Over 200 groups worldwide have organized petitions and staged protests outside corporate offices to encourage Beijing Games boycottGETTY IMAGES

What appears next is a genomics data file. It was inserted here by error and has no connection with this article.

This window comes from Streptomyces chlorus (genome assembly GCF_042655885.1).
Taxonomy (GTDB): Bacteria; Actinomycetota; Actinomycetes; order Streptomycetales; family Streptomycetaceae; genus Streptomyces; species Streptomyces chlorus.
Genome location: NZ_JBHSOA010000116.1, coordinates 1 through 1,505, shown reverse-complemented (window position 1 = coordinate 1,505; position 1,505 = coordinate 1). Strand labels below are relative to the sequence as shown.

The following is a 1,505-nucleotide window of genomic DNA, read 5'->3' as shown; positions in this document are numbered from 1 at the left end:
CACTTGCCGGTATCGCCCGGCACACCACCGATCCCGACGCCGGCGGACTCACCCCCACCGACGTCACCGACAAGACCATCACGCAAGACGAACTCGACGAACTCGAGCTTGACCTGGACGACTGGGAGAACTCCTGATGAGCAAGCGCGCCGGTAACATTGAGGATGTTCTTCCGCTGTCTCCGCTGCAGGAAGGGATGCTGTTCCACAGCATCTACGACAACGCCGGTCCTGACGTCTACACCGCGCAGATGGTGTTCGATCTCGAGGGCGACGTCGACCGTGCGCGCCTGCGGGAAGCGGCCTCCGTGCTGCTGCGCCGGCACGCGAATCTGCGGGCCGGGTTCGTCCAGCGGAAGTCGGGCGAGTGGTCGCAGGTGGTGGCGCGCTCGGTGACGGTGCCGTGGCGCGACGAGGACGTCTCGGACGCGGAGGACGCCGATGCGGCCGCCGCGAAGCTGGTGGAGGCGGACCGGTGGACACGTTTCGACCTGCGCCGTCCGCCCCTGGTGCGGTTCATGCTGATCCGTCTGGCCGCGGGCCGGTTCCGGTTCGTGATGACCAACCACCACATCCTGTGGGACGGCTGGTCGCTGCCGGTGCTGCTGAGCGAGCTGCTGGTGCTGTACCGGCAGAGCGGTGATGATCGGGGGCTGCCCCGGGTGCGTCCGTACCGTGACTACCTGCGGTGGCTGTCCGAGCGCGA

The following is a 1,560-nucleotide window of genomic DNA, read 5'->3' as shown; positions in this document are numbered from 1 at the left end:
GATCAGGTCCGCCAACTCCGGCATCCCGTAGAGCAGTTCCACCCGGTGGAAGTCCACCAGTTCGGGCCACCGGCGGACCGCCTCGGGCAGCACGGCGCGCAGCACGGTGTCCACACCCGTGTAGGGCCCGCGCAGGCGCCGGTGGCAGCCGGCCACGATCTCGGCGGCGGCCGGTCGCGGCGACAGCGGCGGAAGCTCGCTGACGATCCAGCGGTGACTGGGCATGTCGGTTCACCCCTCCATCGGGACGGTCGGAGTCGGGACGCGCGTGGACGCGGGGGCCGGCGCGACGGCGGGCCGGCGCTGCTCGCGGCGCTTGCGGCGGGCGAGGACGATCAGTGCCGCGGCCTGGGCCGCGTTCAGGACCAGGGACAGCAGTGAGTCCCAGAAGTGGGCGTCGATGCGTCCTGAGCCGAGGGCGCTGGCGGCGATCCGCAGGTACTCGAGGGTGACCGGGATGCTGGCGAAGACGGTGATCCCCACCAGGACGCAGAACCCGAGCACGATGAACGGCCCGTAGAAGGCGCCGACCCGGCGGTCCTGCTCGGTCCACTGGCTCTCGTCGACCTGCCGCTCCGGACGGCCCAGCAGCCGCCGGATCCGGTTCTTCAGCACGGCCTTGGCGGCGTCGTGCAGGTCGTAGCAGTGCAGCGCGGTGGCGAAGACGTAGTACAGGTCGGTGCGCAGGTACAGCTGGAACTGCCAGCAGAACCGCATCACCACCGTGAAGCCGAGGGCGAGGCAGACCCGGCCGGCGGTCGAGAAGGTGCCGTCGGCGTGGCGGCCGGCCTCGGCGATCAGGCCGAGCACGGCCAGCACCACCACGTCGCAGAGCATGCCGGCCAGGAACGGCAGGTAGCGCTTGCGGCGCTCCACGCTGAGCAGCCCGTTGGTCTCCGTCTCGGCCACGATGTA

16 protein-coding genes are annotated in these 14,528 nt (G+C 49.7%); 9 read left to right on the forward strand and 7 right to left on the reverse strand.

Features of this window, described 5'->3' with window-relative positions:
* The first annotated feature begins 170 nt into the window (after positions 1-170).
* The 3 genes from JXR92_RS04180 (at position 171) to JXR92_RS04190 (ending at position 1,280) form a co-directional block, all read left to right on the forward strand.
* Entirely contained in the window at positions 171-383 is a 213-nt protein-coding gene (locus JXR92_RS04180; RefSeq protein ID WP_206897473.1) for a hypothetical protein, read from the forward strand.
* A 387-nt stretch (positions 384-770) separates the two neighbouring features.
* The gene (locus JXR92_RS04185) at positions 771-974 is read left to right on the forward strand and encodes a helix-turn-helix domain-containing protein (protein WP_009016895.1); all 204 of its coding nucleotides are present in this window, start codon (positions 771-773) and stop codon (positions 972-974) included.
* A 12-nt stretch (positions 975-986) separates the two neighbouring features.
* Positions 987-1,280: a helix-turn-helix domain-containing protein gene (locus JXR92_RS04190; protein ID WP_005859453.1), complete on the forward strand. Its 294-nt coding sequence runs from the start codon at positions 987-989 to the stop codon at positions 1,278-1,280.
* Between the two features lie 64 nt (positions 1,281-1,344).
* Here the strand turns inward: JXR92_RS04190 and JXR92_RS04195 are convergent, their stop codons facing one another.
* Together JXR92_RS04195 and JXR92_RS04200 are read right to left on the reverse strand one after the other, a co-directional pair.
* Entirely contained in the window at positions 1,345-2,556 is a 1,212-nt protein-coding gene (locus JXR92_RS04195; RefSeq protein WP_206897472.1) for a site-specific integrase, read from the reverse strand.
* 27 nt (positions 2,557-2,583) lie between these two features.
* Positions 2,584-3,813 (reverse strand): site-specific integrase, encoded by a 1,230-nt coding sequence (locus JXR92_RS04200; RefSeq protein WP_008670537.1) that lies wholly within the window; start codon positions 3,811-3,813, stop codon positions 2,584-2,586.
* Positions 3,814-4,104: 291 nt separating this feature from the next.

Human rights activists say that the "risk of offending the rulers of the world’s second-biggest economy has caused" Olympic sponsors to "stick with their deals and stay mum on China’s human rights abuses" ahead of the Beijing Games, according to Jeanne Whalen of the WASHINGTON POST. Over 200 groups worldwide "have taken part in the effort" to encourage diplomatic boycotts of the Beijing Games, "writing letters, organizing petitions and staging protests outside corporate offices." German financial services company Allianz was the "only corporation that agreed to meet with activists," but it remains "one of a dozen global Olympics sponsors." Many sponsors count China as "one of their biggest markets." For Intel, China "represents 26 percent of its revenue." Intel last month sent a letter to suppliers "asking them to avoid sourcing goods or services from the Xinjiang region," but the company "quickly became the target of fury from Chinese state media and Internet users," prompting it to apologize. Other Olympic sponsors "largely skirted questions" about China’s human rights record. Coca-Cola "declined to comment." Airbnb said its nine-year deal with the IOC, which began in '20, is not “organized around individual Games, but rather, a long-term partnership organized around the economic empowerment of individual athletes.” Swiss watch brand Omega, the official timekeeper at the Olympics since '32, said it has a policy “not to get involved in certain political issues” (WASHINGTON POST, 1/17).